, Volume 15, Issue 1, pp 1-36
Date: 07 Nov 2007

A Phylogeny and Timescale for Marsupial Evolution Based on Sequences for Five Nuclear Genes

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Abstract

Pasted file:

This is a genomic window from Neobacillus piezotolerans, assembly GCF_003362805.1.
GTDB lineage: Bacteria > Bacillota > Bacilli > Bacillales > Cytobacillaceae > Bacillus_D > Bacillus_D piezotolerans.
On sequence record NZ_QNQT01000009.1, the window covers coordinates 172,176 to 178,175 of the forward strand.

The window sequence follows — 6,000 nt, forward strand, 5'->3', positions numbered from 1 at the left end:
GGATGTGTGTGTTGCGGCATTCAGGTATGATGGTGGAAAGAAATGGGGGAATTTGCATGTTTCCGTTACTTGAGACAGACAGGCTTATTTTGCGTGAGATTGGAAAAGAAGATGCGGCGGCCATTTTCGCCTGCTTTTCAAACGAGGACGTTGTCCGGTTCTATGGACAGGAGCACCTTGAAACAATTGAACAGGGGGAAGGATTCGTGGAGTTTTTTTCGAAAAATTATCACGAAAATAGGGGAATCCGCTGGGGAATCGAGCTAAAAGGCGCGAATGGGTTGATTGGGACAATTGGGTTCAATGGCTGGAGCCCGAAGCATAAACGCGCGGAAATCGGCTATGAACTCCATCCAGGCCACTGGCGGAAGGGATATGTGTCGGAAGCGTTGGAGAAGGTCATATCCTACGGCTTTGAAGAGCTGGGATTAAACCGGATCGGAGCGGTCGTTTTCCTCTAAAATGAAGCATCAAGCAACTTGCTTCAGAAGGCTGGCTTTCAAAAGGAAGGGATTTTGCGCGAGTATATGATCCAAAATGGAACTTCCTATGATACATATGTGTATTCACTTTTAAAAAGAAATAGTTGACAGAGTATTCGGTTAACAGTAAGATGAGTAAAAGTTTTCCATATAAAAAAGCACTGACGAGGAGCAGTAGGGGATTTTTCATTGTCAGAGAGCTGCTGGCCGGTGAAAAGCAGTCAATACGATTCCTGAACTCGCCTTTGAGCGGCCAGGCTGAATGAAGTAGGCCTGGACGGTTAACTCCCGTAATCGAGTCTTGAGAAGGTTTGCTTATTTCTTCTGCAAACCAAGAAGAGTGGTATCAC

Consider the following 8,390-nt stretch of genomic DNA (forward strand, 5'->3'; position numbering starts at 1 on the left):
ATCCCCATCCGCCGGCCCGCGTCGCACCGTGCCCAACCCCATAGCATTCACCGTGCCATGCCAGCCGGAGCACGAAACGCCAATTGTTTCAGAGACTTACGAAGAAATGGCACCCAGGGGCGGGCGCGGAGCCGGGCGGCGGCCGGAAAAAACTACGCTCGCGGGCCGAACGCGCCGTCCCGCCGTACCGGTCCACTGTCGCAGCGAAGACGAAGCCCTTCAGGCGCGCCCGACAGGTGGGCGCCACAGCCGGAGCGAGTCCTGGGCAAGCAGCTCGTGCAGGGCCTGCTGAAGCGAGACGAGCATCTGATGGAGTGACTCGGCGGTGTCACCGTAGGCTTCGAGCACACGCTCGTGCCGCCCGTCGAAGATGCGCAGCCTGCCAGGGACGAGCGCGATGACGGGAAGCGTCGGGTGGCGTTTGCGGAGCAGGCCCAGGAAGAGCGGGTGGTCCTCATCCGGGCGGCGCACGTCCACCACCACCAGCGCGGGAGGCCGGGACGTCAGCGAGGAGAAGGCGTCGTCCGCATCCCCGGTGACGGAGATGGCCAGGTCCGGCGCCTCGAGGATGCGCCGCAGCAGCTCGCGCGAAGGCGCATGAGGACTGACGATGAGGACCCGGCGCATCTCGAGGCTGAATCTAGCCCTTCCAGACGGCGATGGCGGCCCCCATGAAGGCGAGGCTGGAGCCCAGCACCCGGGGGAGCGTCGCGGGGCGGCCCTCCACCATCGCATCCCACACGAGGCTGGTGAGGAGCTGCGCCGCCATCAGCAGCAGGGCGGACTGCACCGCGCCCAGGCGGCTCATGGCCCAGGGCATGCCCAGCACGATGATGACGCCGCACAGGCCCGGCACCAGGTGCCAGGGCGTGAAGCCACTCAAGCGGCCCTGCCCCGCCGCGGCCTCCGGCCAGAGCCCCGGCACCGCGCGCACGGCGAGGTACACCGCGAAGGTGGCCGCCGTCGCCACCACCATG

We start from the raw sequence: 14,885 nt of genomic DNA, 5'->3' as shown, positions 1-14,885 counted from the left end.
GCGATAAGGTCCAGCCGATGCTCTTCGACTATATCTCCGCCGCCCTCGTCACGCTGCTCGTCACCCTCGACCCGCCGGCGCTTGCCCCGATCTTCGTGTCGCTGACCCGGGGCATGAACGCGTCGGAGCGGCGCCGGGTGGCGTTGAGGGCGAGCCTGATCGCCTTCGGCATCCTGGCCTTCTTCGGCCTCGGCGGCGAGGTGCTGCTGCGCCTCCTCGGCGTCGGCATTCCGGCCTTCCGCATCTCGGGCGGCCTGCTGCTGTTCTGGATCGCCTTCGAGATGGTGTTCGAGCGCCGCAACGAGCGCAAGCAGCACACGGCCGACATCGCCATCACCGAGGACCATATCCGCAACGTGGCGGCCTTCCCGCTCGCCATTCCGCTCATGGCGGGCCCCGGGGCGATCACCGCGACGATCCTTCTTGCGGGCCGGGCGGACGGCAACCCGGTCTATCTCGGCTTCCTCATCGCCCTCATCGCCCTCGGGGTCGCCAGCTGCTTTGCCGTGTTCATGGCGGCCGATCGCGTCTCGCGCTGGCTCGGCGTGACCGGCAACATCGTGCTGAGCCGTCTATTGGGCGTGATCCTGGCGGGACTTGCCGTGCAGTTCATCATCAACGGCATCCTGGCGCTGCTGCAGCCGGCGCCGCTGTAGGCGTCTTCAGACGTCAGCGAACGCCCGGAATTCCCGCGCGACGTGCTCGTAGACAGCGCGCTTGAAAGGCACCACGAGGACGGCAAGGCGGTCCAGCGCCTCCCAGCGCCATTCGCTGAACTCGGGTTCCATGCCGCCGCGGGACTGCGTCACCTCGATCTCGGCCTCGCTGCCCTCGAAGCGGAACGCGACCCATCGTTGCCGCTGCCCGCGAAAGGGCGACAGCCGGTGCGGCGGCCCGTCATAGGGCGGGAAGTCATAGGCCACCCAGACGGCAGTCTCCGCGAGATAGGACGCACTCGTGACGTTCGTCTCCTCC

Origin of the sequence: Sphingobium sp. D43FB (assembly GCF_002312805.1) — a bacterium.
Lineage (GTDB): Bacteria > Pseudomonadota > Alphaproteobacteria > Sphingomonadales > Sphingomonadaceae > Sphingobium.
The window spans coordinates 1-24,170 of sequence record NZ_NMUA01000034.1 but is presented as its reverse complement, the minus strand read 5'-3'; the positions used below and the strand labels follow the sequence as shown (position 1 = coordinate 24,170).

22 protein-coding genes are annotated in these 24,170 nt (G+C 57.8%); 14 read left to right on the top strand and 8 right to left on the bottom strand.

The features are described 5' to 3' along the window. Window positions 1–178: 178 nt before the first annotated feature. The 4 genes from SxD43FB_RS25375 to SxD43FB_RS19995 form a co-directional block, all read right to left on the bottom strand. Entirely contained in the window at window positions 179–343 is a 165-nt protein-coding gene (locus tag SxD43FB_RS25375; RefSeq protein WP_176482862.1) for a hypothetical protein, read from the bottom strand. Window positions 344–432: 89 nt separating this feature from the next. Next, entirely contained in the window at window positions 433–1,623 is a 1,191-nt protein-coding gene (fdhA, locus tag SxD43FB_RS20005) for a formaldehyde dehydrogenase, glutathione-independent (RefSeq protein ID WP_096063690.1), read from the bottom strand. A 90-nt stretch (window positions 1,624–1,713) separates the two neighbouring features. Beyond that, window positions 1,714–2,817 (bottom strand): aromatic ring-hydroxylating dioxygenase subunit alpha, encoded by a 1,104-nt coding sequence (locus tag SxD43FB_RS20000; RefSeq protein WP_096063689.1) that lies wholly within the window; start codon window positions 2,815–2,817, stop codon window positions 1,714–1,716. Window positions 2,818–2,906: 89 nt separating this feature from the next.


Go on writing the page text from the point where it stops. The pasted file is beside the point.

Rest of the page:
Even though marsupials are taxonomically less diverse than placentals, they exhibit comparable morphological and ecological diversity. However, much of their fossil record is thought to be missing, particularly for the Australasian groups. The more than 330 living species of marsupials are grouped into three American (Didelphimorphia, Microbiotheria, and Paucituberculata) and four Australasian (Dasyuromorphia, Diprotodontia, Notoryctemorphia, and Peramelemorphia) orders. Interordinal relationships have been investigated using a wide range of methods that have often yielded contradictory results. Much of the controversy has focused on the placement of Dromiciops gliroides (Microbiotheria). Studies either support a sister-taxon relationship to a monophyletic Australasian clade or a nested position within the Australasian radiation. Familial relationships within the Diprotodontia have also proved difficult to resolve. Here, we examine higher-level marsupial relationships using a nuclear multigene molecular data set representing all living orders. Protein-coding portions of ApoB, BRCA1, IRBP, Rag1, and vWF were analyzed using maximum parsimony, maximum likelihood, and Bayesian methods. Two different Bayesian relaxed molecular clock methods were employed to construct a timescale for marsupial evolution and estimate the unrepresented basal branch length (UBBL). Maximum likelihood and Bayesian results suggest that the root of the marsupial tree is between Didelphimorphia and all other marsupials. All methods provide strong support for the monophyly of Australidelphia. Within Australidelphia, Dromiciops is the sister-taxon to a monophyletic Australasian clade. Within the Australasian clade, Diprotodontia is the sister taxon to a Notoryctemorphia + Dasyuromorphia + Peramelemorphia clade. Within the Diprotodontia, Vombatiformes (wombat + koala) is the sister taxon to a paraphyletic possum group (Phalangeriformes) with kangaroos nested inside. Molecular dating analyses suggest Late Cretaceous/Paleocene dates for all interordinal divergences. All intraordinal divergences were placed in the mid to late Cenozoic except for the deepest splits within the Diprotodontia. Our UBBL estimates of the marsupial fossil record indicate that the South American record is approximately as complete as the Australasian record.